Also administered by the U.S. Track & Field and Cross Country Coaches Association, the selection rules are that the top eight finishers in each individual event, as well as American competitors who finish outside of the top eight in their event but are among the top eight of the American finishers in an event, earn All-America designation. Relays are judged strictly on a top-eight basis. The cutoff of eight places is the same for both indoor and outdoor competition. The student-athlete's team must be a member of the USTFCCCA.[11]

WrestlingEdit

See Collegiate wrestling

In all NCAA and NJCAA divisions the top 8 placers at the national championship tournament are considered All-Americans.[12]

High school sportsEdit

At the high school level, noted All-America teams are selected by Parade magazine in basketball and football,[13] and the McDonald's restaurant chain in basketball.[14] The McDonald's All-American Team is unlike other All-America awards because it stages an annual game involving these players. Since 2000, the United States Army has sponsored its own annual All-American high school football competition.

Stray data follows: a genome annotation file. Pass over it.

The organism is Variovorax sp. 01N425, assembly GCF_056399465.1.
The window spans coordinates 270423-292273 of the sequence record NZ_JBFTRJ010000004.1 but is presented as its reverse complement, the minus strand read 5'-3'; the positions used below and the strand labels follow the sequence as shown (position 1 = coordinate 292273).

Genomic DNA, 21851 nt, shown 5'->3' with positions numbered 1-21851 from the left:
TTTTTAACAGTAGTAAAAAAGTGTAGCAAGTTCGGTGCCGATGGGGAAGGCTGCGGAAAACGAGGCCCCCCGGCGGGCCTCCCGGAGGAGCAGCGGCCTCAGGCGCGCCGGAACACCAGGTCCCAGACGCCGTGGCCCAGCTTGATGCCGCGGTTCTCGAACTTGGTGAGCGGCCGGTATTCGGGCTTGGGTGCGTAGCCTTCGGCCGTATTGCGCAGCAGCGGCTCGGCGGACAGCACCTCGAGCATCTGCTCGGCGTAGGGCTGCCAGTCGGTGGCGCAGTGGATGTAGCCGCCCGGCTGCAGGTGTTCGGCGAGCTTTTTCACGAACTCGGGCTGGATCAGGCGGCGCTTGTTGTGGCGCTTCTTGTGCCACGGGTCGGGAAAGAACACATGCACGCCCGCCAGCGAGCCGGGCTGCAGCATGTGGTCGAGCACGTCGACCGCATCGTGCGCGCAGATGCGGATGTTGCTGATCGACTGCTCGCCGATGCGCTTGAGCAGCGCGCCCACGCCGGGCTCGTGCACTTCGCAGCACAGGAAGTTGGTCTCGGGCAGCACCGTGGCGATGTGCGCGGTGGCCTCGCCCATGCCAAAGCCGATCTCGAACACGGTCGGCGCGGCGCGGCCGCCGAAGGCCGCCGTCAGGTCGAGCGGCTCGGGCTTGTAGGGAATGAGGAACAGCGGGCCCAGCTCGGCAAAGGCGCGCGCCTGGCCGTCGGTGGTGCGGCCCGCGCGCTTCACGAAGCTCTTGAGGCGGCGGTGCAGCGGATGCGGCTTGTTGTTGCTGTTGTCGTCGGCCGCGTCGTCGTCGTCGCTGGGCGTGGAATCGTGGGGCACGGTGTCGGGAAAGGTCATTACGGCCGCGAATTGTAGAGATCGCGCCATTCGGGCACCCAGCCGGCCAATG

In 2005, Offense-Defense Sports began publishing a Top 100 ranking for nation's the top high school football athletes.[15] The Offense-Defense All-American Bowl is held every January, featuring the 88 top-ranked high school seniors.[16]

Athletes who place in the top 15 of each gender division at the Foot Locker Cross Country Championships, a series of annual cross country running races which are held in various regions of the US, are awarded All-American honors.[17]

The National Interscholastic Swim Coaches Association publishes All America lists for Swimming, Diving, Water Polo, and Academics for athletes in aquatic sports.

See alsoEdit

ReferencesEdit

  1. The All-America Team for 1889 selected by Casper Whitney is identified in the NCAA guide to football award winners[dead link]
  2. - Academic All-America Teams as selected by CoSIDA